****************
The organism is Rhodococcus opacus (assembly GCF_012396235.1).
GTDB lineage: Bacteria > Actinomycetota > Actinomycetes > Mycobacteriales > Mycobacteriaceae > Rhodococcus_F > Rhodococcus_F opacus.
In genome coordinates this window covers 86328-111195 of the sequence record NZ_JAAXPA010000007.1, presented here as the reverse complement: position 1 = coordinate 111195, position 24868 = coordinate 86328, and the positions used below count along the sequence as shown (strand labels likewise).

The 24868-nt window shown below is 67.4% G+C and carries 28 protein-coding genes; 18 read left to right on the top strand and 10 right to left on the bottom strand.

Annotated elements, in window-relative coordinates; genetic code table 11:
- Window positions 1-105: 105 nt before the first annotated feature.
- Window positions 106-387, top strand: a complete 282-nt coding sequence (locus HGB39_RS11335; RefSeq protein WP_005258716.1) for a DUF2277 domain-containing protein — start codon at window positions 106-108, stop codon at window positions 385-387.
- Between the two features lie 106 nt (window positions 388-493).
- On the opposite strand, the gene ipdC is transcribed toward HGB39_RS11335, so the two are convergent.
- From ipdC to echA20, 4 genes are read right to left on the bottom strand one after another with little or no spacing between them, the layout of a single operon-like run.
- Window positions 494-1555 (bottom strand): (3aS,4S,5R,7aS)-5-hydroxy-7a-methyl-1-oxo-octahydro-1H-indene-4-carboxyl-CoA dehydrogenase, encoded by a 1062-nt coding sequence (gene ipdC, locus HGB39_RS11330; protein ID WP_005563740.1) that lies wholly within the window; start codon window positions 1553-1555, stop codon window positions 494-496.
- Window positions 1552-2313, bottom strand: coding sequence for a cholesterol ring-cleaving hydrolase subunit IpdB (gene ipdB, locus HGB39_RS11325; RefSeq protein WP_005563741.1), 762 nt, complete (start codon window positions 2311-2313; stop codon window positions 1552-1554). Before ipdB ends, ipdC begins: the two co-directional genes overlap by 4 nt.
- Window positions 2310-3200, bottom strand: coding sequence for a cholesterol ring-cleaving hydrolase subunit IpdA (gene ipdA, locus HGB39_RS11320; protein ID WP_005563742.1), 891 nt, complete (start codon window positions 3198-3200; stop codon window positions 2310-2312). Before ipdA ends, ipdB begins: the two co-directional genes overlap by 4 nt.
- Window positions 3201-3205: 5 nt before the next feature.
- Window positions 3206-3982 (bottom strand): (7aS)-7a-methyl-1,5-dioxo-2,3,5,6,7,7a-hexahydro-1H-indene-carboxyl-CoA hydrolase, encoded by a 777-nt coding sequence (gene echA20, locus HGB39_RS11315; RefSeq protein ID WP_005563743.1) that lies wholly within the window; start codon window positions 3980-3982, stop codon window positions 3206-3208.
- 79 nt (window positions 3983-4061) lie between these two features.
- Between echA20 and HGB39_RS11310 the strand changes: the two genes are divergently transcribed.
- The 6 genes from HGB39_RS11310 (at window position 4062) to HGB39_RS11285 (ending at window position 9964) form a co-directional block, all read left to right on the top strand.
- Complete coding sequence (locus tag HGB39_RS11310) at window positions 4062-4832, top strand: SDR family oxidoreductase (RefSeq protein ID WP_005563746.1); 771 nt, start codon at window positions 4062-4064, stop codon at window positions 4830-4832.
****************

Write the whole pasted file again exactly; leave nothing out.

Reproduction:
The organism is Rhodococcus opacus (assembly GCF_012396235.1).
GTDB lineage: Bacteria > Actinomycetota > Actinomycetes > Mycobacteriales > Mycobacteriaceae > Rhodococcus_F > Rhodococcus_F opacus.
In genome coordinates this window covers 86328-111195 of the sequence record NZ_JAAXPA010000007.1, presented here as the reverse complement: position 1 = coordinate 111195, position 24868 = coordinate 86328, and the positions used below count along the sequence as shown (strand labels likewise).

The 24868-nt window shown below is 67.4% G+C and carries 28 protein-coding genes; 18 read left to right on the top strand and 10 right to left on the bottom strand.

Annotated elements, in window-relative coordinates; genetic code table 11:
- Window positions 1-105: 105 nt before the first annotated feature.
- Window positions 106-387, top strand: a complete 282-nt coding sequence (locus HGB39_RS11335; RefSeq protein WP_005258716.1) for a DUF2277 domain-containing protein — start codon at window positions 106-108, stop codon at window positions 385-387.
- Between the two features lie 106 nt (window positions 388-493).
- On the opposite strand, the gene ipdC is transcribed toward HGB39_RS11335, so the two are convergent.
- From ipdC to echA20, 4 genes are read right to left on the bottom strand one after another with little or no spacing between them, the layout of a single operon-like run.
- Window positions 494-1555 (bottom strand): (3aS,4S,5R,7aS)-5-hydroxy-7a-methyl-1-oxo-octahydro-1H-indene-4-carboxyl-CoA dehydrogenase, encoded by a 1062-nt coding sequence (gene ipdC, locus HGB39_RS11330; protein ID WP_005563740.1) that lies wholly within the window; start codon window positions 1553-1555, stop codon window positions 494-496.
- Window positions 1552-2313, bottom strand: coding sequence for a cholesterol ring-cleaving hydrolase subunit IpdB (gene ipdB, locus HGB39_RS11325; RefSeq protein WP_005563741.1), 762 nt, complete (start codon window positions 2311-2313; stop codon window positions 1552-1554). Before ipdB ends, ipdC begins: the two co-directional genes overlap by 4 nt.
- Window positions 2310-3200, bottom strand: coding sequence for a cholesterol ring-cleaving hydrolase subunit IpdA (gene ipdA, locus HGB39_RS11320; protein ID WP_005563742.1), 891 nt, complete (start codon window positions 3198-3200; stop codon window positions 2310-2312). Before ipdA ends, ipdB begins: the two co-directional genes overlap by 4 nt.
- Window positions 3201-3205: 5 nt before the next feature.
- Window positions 3206-3982 (bottom strand): (7aS)-7a-methyl-1,5-dioxo-2,3,5,6,7,7a-hexahydro-1H-indene-carboxyl-CoA hydrolase, encoded by a 777-nt coding sequence (gene echA20, locus HGB39_RS11315; RefSeq protein ID WP_005563743.1) that lies wholly within the window; start codon window positions 3980-3982, stop codon window positions 3206-3208.
- 79 nt (window positions 3983-4061) lie between these two features.
- Between echA20 and HGB39_RS11310 the strand changes: the two genes are divergently transcribed.
- The 6 genes from HGB39_RS11310 (at window position 4062) to HGB39_RS11285 (ending at window position 9964) form a co-directional block, all read left to right on the top strand.
- Complete coding sequence (locus tag HGB39_RS11310) at window positions 4062-4832, top strand: SDR family oxidoreductase (RefSeq protein ID WP_005563746.1); 771 nt, start codon at window positions 4062-4064, stop codon at window positions 4830-4832.